There's a not-so-popular question I'd like to ask you: What are the 5 pieces of advice you'd give an international grad student going for a PhD at an American university (year #2 coming up soon)? Or maybe you could elaborate this topic in one of your future blogs. Thank you.

KarenKelsky4 karma

1) examine the placement rate of your dept and your advisor and protect yourself if it turns out it's very bad 2) plan to publish ref. journal articles while still in grad school 3) go to every job talk in your dept, and get yourself onto a search committee so you can see the US ac. job search from the inside 4) give talks at major conferences and comport yourself like a professional, not a deferential peon/grad student (esp challenging for international phds) 5) do everything i say in my book about prepping for the ac job market.

shannonsurfs1 karma

Hi, Dr. Kelsky,

I tried one round of applications for a tenure track position last year, but I did not have any luck (I had not officially finished or gotten my papers out and I have to stay in a certain geographic area.) Due to my geographic constraints, I know it is unlikely that I will find an academic job. So, my plan is to work outside of academia and hope I can make the transition at some point if something opens up in my area. Is there anything that I can do, career wise (at a job outside of academia), that will help my prospects to make the transition back to academia down the road? Thanks!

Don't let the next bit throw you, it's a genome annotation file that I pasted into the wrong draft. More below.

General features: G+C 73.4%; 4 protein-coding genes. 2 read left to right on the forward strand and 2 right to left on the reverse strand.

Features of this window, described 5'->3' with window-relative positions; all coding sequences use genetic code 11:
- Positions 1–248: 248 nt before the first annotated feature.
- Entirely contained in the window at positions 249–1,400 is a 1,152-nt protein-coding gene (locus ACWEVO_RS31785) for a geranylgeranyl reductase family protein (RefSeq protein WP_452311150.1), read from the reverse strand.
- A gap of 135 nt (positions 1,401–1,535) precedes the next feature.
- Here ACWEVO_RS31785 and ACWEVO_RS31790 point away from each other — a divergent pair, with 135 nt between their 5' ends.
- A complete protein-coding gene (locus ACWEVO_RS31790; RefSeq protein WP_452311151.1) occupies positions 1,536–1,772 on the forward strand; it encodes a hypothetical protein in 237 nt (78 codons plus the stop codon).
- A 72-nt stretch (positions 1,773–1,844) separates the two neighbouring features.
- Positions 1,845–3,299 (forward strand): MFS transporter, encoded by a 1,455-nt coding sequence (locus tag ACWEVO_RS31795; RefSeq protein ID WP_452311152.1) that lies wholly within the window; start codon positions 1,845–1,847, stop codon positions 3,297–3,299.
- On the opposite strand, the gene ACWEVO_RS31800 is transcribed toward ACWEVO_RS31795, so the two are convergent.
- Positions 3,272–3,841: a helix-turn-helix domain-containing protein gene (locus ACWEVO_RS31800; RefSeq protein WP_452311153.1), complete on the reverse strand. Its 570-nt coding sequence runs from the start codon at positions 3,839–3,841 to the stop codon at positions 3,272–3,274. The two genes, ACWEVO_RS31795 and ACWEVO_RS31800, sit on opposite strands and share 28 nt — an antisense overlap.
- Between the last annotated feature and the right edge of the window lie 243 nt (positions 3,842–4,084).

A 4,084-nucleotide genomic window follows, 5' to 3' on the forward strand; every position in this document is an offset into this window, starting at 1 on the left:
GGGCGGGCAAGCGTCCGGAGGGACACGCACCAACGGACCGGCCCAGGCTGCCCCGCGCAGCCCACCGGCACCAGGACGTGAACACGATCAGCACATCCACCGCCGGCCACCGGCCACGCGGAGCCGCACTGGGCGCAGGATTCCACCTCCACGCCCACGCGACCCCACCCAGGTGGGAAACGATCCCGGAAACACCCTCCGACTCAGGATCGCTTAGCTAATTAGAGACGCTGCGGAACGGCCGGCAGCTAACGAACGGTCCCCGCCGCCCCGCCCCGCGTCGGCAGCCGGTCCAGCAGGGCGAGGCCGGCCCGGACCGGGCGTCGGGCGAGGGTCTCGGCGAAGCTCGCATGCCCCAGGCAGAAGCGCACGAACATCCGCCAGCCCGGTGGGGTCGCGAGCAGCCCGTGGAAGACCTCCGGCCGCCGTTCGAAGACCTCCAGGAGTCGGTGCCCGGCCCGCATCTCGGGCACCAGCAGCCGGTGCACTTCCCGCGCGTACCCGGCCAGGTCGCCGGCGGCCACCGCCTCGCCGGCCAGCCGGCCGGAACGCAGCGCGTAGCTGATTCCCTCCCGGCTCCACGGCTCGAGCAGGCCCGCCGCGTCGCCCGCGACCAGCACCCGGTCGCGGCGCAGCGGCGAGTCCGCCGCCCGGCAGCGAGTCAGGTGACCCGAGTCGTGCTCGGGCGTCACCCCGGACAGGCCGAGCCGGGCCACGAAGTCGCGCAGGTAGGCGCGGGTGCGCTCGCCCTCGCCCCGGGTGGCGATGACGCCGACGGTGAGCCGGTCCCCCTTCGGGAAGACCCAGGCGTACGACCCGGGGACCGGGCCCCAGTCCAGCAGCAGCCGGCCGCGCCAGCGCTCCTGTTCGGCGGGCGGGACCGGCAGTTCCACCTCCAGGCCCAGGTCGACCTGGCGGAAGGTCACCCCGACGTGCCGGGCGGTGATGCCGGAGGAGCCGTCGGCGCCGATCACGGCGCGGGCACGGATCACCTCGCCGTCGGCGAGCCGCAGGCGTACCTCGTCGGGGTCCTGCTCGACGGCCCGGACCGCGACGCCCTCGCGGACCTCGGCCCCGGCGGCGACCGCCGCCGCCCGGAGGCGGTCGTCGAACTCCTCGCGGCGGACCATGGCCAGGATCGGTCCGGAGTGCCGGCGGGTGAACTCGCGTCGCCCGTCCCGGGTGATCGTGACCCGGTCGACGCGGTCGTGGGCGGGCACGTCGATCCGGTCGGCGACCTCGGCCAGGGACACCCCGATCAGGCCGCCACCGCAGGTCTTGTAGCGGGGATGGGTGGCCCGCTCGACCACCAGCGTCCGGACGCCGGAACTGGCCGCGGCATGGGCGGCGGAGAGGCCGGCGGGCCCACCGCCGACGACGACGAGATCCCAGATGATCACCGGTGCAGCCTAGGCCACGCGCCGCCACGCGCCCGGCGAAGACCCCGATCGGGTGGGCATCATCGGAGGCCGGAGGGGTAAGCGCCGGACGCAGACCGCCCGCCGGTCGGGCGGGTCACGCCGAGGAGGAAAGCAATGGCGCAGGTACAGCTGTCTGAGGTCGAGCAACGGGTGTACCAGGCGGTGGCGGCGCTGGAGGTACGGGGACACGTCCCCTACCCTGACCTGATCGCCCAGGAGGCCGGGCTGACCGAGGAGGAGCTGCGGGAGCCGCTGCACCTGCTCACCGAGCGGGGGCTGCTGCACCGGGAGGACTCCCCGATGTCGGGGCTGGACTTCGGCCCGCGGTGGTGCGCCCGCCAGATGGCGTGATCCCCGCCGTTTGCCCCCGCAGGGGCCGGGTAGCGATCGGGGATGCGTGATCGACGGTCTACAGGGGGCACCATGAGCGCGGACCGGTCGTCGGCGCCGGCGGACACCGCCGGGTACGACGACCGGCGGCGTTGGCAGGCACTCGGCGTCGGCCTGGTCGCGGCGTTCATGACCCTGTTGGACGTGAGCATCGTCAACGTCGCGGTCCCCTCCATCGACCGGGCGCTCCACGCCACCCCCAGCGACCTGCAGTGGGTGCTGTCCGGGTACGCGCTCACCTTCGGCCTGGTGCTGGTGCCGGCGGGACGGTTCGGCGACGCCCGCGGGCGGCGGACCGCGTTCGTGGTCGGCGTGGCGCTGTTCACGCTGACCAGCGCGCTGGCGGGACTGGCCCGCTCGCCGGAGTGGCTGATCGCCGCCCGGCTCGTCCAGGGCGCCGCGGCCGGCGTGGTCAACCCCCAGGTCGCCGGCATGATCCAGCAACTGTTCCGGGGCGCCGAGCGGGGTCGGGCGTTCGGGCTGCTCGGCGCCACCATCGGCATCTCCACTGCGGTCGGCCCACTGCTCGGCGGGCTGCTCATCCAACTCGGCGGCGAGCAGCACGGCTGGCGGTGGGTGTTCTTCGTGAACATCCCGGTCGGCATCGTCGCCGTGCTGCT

KarenKelsky4 karma

Well hang on. You've only tried for one year, as ABD and without pubs. It's too soon to say definitively that you will never get a TT job! The key is that you msut have 1) a competitive record, and 2) effective job app materials. Re 1: you can read my column in the Chronicle, Graduate School Is a Means to a Job, or the whole Part III of my book, which explain what a competitive job applicant needs to have on their record. And then you need to make sure your job app docs and interviewing are showcasing your strengths without any extraneous and self-indulgent narcissism, obsequiousness, grandiosity, and so on. That is actually the major thrust of the Prof Is In blog, so feel free to read widely there about details of your cover letter, CV, Teaching Statement, and Research Statement.